Internal vs. External Focus: Which Makes The Best Slalom Skier

Internal vs. External Focus: Which Makes The Best Slalom Skier

By Matteo Luzzeri

There are many ways to think about our movement on a ski, and one important factor is where our focus of attention is directed. Example: As we approach a buoy, we can think of our hip placement and shoulder position. This qualifies as internal attentional focus. When we focus on external objects, such as handle, buoy or ski, we speak of external attentional focus. The question that this distinction poses is simple: Where should we target our attention?

Dr. Gabriele Wulf, a professor at the University of Nevada who’s done considerable research on this topic, firmly believes that external attentional focus is best. The idea for this distinction, and the advantage of the external attentional focus, came to her as she was trying to master the power jibe in windsurfing. After continued failure of the movement in which she was focusing on foot placement, she decided to change it up and focus on the inclination of the board. This new strategy brought almost immediate success, and she claims that an external focus of attention leads to faster learning of new movements and better performance, even under pressure.

Considering Wulf’s inspiration for attentional focus research, it was unavoidable that a lot of studies involved balance tasks. Experiments with snow-ski simulators, stabilometers and various balance boards clearly show that focusing on the position, direction or weight of the board leads to better balance than focusing on foot pressure.

Other studies looked at the accuracy of movement, which proved that a golfer’s focus on the face of a club resulted in more accurate shots. Similar findings were discovered in basketball free throws, dart throwing, and soccer penalties. External focus has shown to make movements more efficient, where efficiency involves less energy expenditure for the same result. If sprinters are told to focus on shoes “clawing the floor,” as opposed to leg movement, their performance improves faster.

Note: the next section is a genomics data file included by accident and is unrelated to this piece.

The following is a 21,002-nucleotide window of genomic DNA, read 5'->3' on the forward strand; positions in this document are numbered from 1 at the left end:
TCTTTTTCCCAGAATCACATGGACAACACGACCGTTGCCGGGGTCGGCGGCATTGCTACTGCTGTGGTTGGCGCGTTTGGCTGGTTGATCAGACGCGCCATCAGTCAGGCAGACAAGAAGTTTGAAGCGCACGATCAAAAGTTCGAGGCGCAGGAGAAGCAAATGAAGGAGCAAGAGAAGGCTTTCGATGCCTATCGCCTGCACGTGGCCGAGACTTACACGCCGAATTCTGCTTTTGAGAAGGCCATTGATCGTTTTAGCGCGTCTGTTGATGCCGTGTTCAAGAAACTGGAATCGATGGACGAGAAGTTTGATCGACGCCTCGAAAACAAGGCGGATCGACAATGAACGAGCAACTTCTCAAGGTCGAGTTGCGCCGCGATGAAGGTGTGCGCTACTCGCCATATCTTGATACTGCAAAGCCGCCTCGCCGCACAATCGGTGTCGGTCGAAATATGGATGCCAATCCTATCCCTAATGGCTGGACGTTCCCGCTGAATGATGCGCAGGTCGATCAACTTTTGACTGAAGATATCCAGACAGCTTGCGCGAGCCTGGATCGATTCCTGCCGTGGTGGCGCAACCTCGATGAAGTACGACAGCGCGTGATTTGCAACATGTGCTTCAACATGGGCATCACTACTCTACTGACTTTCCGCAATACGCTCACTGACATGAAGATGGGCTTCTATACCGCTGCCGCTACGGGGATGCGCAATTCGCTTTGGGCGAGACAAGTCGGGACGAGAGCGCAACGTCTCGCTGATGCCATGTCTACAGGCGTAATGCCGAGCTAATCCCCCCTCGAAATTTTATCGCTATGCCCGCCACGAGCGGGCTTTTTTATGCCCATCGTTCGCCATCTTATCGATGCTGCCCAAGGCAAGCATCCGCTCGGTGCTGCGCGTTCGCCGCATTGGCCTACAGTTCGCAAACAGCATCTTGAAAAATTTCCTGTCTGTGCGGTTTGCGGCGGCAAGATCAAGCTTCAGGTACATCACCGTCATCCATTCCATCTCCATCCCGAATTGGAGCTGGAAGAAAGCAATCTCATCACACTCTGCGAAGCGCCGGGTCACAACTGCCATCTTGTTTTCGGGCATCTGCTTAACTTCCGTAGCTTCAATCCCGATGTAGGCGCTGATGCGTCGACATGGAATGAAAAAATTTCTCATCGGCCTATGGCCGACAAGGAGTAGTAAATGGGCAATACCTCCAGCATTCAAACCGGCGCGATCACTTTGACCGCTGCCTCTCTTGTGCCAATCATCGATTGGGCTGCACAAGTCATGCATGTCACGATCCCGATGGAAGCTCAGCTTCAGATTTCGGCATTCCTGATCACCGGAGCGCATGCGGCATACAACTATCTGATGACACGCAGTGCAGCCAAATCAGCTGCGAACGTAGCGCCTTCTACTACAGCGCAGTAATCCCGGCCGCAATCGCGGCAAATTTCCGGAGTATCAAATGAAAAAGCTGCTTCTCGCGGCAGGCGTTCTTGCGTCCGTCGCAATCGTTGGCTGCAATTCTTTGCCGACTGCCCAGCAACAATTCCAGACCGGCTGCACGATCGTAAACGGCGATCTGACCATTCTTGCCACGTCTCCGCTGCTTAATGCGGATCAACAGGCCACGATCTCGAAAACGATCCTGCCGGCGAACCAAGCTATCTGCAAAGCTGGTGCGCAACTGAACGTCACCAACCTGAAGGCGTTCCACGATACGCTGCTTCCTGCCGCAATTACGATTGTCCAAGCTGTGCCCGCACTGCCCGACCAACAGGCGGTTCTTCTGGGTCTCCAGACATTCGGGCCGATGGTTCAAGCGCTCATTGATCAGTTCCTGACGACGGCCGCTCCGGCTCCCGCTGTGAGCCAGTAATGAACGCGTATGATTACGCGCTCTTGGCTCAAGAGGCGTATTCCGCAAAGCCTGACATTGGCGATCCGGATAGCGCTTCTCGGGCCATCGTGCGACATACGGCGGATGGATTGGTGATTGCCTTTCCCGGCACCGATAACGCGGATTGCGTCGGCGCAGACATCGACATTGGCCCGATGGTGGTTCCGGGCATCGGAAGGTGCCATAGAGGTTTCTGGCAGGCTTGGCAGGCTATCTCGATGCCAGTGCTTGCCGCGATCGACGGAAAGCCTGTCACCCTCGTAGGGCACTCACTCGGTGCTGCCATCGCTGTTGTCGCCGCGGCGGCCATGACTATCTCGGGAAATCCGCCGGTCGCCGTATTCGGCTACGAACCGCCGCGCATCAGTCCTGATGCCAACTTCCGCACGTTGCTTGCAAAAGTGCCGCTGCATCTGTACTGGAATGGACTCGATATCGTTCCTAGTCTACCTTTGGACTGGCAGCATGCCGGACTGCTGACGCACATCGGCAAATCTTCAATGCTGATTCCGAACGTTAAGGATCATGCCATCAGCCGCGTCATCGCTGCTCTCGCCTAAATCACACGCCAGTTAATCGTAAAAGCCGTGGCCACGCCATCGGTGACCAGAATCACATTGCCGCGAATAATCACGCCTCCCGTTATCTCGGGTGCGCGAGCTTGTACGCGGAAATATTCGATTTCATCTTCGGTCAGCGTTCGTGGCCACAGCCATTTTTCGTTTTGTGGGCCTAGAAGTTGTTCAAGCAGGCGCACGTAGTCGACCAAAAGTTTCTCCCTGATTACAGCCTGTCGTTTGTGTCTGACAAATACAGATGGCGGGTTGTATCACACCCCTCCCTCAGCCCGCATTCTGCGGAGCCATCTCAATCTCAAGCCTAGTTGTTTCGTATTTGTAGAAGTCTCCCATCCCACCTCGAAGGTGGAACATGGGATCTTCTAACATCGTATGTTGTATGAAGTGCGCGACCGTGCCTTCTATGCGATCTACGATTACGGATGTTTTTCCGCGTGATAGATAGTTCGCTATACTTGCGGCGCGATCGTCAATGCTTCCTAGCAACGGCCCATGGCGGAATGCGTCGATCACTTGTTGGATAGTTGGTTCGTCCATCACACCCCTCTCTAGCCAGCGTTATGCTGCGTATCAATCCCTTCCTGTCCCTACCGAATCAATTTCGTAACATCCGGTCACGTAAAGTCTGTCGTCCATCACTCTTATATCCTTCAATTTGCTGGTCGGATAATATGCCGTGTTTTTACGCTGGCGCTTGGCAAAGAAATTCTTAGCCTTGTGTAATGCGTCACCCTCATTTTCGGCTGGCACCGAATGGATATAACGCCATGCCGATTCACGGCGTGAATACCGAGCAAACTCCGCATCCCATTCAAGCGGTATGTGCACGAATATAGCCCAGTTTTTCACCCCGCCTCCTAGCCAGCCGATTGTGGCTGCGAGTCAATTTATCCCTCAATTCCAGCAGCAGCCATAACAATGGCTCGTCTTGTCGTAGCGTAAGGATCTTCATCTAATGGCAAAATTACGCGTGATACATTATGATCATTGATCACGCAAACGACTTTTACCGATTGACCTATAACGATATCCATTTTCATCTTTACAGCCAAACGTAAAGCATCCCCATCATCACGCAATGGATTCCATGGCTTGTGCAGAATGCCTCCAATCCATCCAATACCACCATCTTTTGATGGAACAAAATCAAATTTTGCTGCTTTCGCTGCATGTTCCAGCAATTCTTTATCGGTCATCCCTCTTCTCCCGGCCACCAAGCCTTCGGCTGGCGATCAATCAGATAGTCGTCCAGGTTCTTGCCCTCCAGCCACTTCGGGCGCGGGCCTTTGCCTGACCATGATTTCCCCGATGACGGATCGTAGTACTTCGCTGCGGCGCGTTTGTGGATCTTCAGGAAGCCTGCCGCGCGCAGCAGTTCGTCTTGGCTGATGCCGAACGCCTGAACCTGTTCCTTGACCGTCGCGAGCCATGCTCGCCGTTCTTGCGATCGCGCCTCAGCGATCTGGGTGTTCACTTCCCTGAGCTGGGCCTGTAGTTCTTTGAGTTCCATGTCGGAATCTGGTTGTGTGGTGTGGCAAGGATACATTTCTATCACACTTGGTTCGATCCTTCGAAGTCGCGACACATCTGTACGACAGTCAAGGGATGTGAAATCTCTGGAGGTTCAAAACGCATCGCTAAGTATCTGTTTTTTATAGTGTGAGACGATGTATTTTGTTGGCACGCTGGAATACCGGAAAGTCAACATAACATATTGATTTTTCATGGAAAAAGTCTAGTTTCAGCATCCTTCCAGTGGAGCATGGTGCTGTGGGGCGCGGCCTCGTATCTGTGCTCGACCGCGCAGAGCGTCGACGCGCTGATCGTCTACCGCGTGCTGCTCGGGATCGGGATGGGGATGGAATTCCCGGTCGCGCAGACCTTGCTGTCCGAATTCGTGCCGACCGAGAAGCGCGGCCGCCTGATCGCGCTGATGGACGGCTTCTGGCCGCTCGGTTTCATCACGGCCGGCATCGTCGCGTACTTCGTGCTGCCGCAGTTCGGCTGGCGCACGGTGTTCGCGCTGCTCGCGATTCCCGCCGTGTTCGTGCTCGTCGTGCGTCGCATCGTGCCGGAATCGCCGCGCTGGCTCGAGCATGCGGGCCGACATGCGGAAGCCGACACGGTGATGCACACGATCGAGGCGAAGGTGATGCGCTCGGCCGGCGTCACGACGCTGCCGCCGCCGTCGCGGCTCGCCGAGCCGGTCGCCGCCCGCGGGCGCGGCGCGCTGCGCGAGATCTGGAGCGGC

The connections to skiing are very strong. Balance on a ski is a crucial aspect for a successful slalom pass, from pullout to exit gates. A common balance problem most of us have to face is being too far back on the ski. So, rather than focusing on front foot pressure, it would be beneficial to think about the tip of the ski being down. Similarly, if tip rise occurs at the end of the turn, try to focus on sinking the front binding more. Accuracy is another crucial aspect of slalom. An example of this is the turn in for the entrance gates, a movement that requires both physical and locational precision. If the goal is to increase the angle of the ski at the end of the turn, rather than just thinking about lean and pull, one should focus on the line tension, with the understanding that (usually) the more tension, the more angle. Efficiency is another word that’s used considerably in coaching circles. It’s often related to a skier’s “stacked” position behind the boat that allows maximum velocity and stability with decreased physical effort. Skiers will achieve this position in different ways, but once the keys are established, one can move the focus externally. So, if the goal is to increase lean, you could think about bringing the ski more under the line or, alternatively, farther away from the handle.

Focusing attention externally has been proven to work with athletes of all ages and sports. More importantly, it works with experts and amateurs, debunking the old belief that internal focus should precede external when learning new movements. Next time you start to get nervous at a tournament, focus on external objects. The rule is to think as little as possible, but if you start to overthink your body position, change your focus externally to the ski, the rope or the handle.